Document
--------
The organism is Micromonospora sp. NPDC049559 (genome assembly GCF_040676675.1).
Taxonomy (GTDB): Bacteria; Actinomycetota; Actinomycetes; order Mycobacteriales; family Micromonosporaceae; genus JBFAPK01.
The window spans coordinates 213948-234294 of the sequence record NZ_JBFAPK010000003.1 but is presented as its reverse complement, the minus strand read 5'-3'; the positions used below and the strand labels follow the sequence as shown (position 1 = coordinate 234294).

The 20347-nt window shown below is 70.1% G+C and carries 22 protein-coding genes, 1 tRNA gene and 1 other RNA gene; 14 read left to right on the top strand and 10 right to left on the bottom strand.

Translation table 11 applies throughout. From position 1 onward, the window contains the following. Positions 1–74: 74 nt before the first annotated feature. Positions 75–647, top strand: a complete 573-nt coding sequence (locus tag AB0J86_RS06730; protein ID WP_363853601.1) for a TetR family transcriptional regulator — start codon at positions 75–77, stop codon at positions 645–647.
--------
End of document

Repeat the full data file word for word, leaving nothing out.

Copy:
The organism is Micromonospora sp. NPDC049559 (genome assembly GCF_040676675.1).
Taxonomy (GTDB): Bacteria; Actinomycetota; Actinomycetes; order Mycobacteriales; family Micromonosporaceae; genus JBFAPK01.
The window spans coordinates 213948-234294 of the sequence record NZ_JBFAPK010000003.1 but is presented as its reverse complement, the minus strand read 5'-3'; the positions used below and the strand labels follow the sequence as shown (position 1 = coordinate 234294).

The 20347-nt window shown below is 70.1% G+C and carries 22 protein-coding genes, 1 tRNA gene and 1 other RNA gene; 14 read left to right on the top strand and 10 right to left on the bottom strand.

Translation table 11 applies throughout. From position 1 onward, the window contains the following. Positions 1–74: 74 nt before the first annotated feature. Positions 75–647, top strand: a complete 573-nt coding sequence (locus tag AB0J86_RS06730; protein ID WP_363853601.1) for a TetR family transcriptional regulator — start codon at positions 75–77, stop codon at positions 645–647.